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Laravel News:
Global Application Settings
Nov 28, 2018 @ 11:52:56

In a recent post to the Laravel News site, there's a post showing how to make use of a PHP package for storing and retrieving global settings that are then store them locally on the filesystem as a JSON-formatted document.

In applications it is often useful to have a way to store some global settings. These settings are not related to a specific model, such as a user, but to the system as a whole. You can achieve this with Eloquent, of course, but I never felt that was the right approach given you are saving non-relational data in a relational system. I found Spatie’s Valuestore package to be the perfect fit for creating a settings repository for an application.

The package will take your settings and store them as a JSON file on the local filesystem. Let’s use the example of having a banner notification at the top of your application. The banner notification is visible on every page and an admin can update the text it contains.

The tutorial walks you through the installation of the package via Composer and how to create the initial Valuestore instance, pointing it to a file on the local disk. It includes sample code showing how to push and pull values from the store including in your Blade templates. The tutorial also shows the binding of the store to the container and how to define it as a global helper.

tagged: tutorial application settings json store

Link: https://laravel-news.com/global-application-settings

TutsPlus.com:
Using the Mailgun Store(): A Temporary Mailbox for Your App's Incoming Email
Jun 06, 2016 @ 12:22:39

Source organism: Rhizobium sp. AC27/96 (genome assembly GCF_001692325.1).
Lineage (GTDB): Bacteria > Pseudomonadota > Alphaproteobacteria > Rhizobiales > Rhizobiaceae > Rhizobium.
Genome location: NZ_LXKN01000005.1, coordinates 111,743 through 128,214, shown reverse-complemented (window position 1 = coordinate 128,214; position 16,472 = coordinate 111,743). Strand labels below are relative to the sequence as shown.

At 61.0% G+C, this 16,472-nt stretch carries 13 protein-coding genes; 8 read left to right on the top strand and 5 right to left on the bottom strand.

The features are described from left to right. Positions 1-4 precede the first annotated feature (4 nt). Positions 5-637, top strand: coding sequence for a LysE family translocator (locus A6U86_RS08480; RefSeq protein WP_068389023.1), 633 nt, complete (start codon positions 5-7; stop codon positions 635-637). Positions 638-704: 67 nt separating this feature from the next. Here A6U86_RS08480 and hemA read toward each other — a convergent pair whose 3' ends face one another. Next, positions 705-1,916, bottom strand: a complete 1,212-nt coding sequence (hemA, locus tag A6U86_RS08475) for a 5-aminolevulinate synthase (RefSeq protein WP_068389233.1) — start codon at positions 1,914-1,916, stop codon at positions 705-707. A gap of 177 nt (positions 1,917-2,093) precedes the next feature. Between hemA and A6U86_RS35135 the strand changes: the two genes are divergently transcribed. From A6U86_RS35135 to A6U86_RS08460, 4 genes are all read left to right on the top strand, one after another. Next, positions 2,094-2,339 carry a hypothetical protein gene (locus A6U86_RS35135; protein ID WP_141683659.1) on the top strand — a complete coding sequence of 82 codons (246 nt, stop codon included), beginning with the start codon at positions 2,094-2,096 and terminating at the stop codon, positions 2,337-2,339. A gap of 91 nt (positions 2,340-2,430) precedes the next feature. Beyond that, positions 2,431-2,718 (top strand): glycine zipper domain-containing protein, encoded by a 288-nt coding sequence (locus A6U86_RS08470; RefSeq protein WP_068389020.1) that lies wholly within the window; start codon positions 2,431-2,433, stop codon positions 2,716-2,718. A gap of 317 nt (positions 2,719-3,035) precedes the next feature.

The TutsPlus.com site has posted a tutorial today showing you how to use the "Store" functionality in Mailgun from your PHP application to temporarily handle your incoming emails.

In today's episode, Mailgun stepped in to sponsor a tutorial about how I integrated its message routing and Store() API to handle replies from users.

For example, when people receive meeting requests from others with Meeting Planner, they may just choose to reply and send a note like they would to a typical email thread. [...] Sounds complicated, but one of Meeting Planner's goals is to reduce the back and forth emails between people about planning and consolidate real-time changes into fewer notifications.

The start by introducing the Mailgun service and, more specifically, the Store() offering it provides. He uses a Yii2 framework based application to show the integration. Once the MX (mail) records are set up correctly it can then hook back in to your mail servers or web application. The code is included to make the migration to hold the notification info, make the POST request back to the application and use background process to handle the mail processing.

tagged: mailgun tutorial store incoming processing temporary callback yii2 example

Link: http://code.tutsplus.com/tutorials/using-the-mailgun-store-a-temporary-mailbox-for-your-apps-incoming-email--cms-26479

SitePoint PHP Blog:
Configuring Your Store’s Settings with the eBay Trading API
Jan 12, 2015 @ 11:18:22

The SitePoint PHP blog has posted the next article in their "eBay Trading API" tutorial series today. In this new tutorial they show you how to configure your store's settings.

In part 1, we explained the different parts of eBay’s developer dashboard and configured our test application. We also created our database. Now we’re ready to create a project. In this part, we’ll focus on store settings. In part 3, we’ll add new products to our store.

They include the "composer.json" contents you'll need to install all of the libraries they'll use for the tutorial. With those installed they start in on the code, creating a basic Slim application that uses Twig views and some custom configuration options. Then he starts in on the classes, creating an "Ebay" class to handle the application settings and creating a "post" method to handle the API request. He adds in a few other helper methods and builds a database object/query to get the application details from the database. Next up are the templates for the main page and the controller to handle the default, session and token requests. He adds in some additional route configurations, makes a "view action" for the store settings and to request the user preferences from the API.